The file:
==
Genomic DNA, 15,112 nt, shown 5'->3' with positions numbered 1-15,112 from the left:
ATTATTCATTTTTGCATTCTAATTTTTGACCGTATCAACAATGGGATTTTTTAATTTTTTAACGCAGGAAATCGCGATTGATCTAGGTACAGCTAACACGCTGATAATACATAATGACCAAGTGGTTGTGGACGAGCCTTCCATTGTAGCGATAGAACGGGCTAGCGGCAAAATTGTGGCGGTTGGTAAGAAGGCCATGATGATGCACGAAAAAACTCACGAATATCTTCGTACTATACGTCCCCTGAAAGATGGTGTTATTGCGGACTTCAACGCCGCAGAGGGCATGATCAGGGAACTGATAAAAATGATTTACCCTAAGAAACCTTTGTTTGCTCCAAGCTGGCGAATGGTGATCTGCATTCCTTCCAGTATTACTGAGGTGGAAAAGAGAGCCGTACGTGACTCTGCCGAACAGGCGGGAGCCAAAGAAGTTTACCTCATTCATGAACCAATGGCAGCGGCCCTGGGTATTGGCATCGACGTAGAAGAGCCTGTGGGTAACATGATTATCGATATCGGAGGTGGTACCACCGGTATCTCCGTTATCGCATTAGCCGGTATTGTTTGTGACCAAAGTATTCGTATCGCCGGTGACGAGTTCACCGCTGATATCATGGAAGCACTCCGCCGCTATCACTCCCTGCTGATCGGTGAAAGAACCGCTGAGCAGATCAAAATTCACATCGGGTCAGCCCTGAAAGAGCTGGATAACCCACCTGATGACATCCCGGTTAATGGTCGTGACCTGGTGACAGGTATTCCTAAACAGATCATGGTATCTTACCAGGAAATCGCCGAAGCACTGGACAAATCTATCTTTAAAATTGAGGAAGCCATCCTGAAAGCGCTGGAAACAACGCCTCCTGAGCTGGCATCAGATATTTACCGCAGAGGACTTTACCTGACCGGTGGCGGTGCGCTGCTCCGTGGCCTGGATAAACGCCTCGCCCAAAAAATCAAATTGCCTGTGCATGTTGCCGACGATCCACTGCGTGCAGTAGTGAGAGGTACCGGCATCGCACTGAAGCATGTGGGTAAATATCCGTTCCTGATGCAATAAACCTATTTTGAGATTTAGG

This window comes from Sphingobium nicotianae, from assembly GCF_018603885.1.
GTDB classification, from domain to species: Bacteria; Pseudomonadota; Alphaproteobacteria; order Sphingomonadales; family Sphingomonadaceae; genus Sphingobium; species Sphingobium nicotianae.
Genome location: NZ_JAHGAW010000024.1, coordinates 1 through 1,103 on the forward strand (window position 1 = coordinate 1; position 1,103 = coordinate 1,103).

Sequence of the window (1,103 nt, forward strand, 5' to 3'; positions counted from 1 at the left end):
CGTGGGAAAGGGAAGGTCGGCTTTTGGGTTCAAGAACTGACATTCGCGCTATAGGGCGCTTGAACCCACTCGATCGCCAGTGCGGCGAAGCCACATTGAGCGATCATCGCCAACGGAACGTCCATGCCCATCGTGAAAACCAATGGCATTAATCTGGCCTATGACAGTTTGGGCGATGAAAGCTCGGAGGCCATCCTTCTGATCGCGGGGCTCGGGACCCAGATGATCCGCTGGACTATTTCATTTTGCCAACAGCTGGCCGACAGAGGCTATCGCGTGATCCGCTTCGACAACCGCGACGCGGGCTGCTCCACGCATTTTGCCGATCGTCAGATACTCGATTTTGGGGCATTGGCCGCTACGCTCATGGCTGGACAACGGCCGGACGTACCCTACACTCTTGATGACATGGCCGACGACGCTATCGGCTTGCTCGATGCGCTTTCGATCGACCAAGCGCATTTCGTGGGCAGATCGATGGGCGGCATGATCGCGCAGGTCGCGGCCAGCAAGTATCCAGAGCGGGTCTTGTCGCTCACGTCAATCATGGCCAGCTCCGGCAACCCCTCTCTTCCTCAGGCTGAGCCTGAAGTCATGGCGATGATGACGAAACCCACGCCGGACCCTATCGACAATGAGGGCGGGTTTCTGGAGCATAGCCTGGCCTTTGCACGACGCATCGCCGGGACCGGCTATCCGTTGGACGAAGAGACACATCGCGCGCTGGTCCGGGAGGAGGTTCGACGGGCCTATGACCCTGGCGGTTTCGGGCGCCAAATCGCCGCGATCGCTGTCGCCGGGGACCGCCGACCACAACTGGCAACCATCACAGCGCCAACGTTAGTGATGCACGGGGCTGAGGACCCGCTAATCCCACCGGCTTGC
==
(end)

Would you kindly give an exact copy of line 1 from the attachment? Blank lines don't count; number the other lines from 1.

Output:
Genomic DNA, 15,112 nt, shown 5'->3' with positions numbered 1-15,112 from the left: